A Spoke in the Bicycle Wheel of Global Warming

University of Iowa campus during flood fo 2008.

University of Iowa campus during flood of 2008.

Summer is prime time for bicycling, but global warming has intensified the severity of storms.

Yes, it is flooding again.  Not as bad as in 2008, or 2010, but it is still grim. The storm on June 24 flooded streets, parks, and buildings.

Flood 2015, Central Iowa

Flood of 2015 in Central Iowa

Roads are closed.  Trails are closed.

It has put a spoke in my wheel.  We’ve had to ride circuitous routes to reach our destinations.

It is now normal to have flooding at least once a year in the Midwest.

The University of Iowa is still rebuilding after the damage of 2008:  works in progress include the new studio-arts building, the new music building, Hancher Auditorium, and the Iowa Memorial Union ground floor.

The Iowa Flood Center was established in 2009 at the University of Iowa as a reaction to the flood of 2008.  One of the programs, “Living with Floods,” teaches “the interconnectedness of our environment and the watersheds in which we live” and strategies for mitigating the consequences of flooding.

The website explains the beginning of the center:

In between filling sandbags and moving out of flood-endangered buildings, UI researchers began collecting time-sensitive data on many aspects of the flood — from high-resolution data to document flood water elevations and contaminated sediments deposited by flood waters.

This year, we have had so much rain that it is very green and beautiful.  And then it gets dangerous.

We are terrified by storms with good reason.

The storms are violent.  Last year on June 17, 70-mile-per-hour winds ripped up a linden tree and pitched it on top of our garage.  Our garage was destroyed.  Trees were down all over the city.

Our garage hit by a tree.

Our garage hit by an enormous tree, 2014.

Global warming has increased the severity of storm, floods, hurricanes, droughts, heat waves, and winter weather.  The NASA website on Global Climate Change tells you region by region what to expect.

Watch out!  You’re next.

6 thoughts on “A Spoke in the Bicycle Wheel of Global Warming

  1. It’s pretty scary. I’m often glad for the relatively mild climate we have here but even we have more extremes now. And yet the governments and multinational corporations do nothing but worry about how much money they make – go figure…

    • Yes, changes must be made. I just read a brilliant article in the new New Yorker, “Power to the People” by Bill McKibben. A power company in Vermont, Green Mountain Power, encourages people to give their houses an energy makeover by financing the charges through their electric bills. One family’s use of electricity dropped 88 percent in a few days! So there’s hope for lowering the carbon footprint… And perhaps slowing climate change?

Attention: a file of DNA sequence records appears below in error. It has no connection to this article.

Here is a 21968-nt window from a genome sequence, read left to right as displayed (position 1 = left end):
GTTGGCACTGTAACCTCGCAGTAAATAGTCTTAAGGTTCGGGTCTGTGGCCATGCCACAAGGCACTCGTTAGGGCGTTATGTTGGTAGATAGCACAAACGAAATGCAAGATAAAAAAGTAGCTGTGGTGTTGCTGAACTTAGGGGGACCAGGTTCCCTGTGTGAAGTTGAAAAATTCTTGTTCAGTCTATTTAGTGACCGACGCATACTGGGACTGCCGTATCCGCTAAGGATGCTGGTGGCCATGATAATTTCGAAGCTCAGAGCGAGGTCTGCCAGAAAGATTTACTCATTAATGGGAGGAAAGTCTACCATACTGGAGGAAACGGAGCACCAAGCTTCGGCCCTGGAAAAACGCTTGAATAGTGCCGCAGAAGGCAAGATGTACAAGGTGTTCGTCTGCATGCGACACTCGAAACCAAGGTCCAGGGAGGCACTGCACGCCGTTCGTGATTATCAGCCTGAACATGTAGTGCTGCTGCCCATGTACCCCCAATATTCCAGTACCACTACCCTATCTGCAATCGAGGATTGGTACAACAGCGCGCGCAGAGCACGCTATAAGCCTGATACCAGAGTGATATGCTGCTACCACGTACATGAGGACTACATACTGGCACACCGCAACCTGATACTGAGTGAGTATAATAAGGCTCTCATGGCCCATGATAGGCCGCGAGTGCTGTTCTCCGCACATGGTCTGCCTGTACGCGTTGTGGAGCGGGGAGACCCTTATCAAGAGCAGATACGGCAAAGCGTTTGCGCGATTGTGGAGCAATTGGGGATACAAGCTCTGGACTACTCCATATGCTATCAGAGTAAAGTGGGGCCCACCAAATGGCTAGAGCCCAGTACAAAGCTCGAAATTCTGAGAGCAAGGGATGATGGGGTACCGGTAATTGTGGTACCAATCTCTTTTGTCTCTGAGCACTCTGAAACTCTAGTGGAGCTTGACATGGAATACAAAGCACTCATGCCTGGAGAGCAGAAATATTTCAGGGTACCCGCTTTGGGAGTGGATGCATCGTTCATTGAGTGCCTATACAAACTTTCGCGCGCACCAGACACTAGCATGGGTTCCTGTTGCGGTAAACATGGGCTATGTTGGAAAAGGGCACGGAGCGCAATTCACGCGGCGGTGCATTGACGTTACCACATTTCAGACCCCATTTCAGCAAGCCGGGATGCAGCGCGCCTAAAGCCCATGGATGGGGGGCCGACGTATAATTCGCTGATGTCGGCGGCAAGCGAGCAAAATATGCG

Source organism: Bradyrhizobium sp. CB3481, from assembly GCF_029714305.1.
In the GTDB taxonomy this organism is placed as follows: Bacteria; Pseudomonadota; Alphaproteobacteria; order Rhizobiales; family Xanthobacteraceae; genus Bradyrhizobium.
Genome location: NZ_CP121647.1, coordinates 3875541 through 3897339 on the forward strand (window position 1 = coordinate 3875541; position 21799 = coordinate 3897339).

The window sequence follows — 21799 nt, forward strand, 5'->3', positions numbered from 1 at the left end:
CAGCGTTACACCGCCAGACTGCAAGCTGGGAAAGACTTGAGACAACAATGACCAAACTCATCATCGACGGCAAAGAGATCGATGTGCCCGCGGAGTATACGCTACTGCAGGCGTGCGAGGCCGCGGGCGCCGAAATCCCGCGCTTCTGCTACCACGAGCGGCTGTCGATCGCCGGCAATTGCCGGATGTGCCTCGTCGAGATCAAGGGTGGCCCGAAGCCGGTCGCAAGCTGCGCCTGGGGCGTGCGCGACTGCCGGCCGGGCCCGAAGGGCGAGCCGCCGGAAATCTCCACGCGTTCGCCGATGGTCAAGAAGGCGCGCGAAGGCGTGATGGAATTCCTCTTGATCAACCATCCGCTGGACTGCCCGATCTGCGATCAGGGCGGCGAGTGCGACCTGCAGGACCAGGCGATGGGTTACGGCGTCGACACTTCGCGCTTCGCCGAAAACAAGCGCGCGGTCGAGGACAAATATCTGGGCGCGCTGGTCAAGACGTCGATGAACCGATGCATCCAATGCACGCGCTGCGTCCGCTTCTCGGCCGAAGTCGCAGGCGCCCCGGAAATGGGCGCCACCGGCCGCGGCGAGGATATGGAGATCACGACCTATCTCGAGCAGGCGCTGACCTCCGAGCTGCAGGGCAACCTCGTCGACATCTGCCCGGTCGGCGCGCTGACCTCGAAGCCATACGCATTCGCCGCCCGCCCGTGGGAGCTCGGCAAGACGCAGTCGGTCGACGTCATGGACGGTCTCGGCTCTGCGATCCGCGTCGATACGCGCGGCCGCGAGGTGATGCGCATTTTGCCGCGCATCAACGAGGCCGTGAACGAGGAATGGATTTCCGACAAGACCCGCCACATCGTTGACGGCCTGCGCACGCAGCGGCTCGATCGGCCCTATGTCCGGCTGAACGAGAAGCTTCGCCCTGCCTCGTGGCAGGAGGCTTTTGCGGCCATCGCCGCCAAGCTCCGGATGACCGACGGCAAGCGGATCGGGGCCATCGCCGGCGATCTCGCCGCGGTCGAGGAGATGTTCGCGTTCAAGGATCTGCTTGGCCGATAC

2. Next? We are already here, right along with you, with coastal flooding in storms and lots of trees down in recent years. Yes, there have always been storms, but in recent years they are more violent and more often.

    • I was thinking “next” in the way this weather rolls around the country! Yes, the Northeast has also been hit hard! The NASA website gives us grim predictions of the future. But I did just read an article by Bill McKibben in the New Yorker about a power company in Vermont helping families get green power makeovers. One family reduced its electricity costs by 88% in a few days! financed through their electric bills. So if only Vermont has an influence…

  3. We have had horrendous flooding here in the UK over the past decade and areas that have been flood free for as long as living memory have been submerged two or three times. Having lived in three properties that flooded I am happy now living at the top of a hill, but there are still days when I can’t get out because all the downhill areas are under water. It seems to be a growing problem everywhere.

    • Oh, I know it is a worldwide problem! Very sad to hear about all the flooding. I did read somewhere that the UK could expect heavier downpours in winter (?) and more floods!

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